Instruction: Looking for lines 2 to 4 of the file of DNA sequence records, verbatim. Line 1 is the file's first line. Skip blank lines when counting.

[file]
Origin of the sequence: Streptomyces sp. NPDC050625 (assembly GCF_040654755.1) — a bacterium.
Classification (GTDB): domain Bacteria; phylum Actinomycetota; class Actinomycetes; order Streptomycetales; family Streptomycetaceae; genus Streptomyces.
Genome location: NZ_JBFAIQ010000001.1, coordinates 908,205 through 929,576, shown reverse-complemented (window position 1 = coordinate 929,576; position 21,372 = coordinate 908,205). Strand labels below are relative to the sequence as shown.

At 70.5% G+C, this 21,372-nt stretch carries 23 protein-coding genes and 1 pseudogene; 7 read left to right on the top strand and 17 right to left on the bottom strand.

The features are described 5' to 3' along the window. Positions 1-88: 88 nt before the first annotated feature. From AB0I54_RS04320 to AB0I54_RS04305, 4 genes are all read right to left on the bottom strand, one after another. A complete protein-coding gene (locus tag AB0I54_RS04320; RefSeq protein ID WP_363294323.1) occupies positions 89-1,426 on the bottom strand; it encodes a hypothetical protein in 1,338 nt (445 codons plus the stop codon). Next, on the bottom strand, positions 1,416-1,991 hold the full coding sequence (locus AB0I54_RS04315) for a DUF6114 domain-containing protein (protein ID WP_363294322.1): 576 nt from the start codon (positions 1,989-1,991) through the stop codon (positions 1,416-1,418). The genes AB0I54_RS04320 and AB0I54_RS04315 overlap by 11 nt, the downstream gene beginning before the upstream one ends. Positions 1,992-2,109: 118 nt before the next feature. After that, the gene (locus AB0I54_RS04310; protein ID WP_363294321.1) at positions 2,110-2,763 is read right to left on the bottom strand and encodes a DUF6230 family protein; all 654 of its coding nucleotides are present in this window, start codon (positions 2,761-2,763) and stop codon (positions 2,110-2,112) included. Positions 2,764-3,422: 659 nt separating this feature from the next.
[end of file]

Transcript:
Classification (GTDB): domain Bacteria; phylum Actinomycetota; class Actinomycetes; order Streptomycetales; family Streptomycetaceae; genus Streptomyces.
Genome location: NZ_JBFAIQ010000001.1, coordinates 908,205 through 929,576, shown reverse-complemented (window position 1 = coordinate 929,576; position 21,372 = coordinate 908,205). Strand labels below are relative to the sequence as shown.

At 70.5% G+C, this 21,372-nt stretch carries 23 protein-coding genes and 1 pseudogene; 7 read left to right on the top strand and 17 right to left on the bottom strand.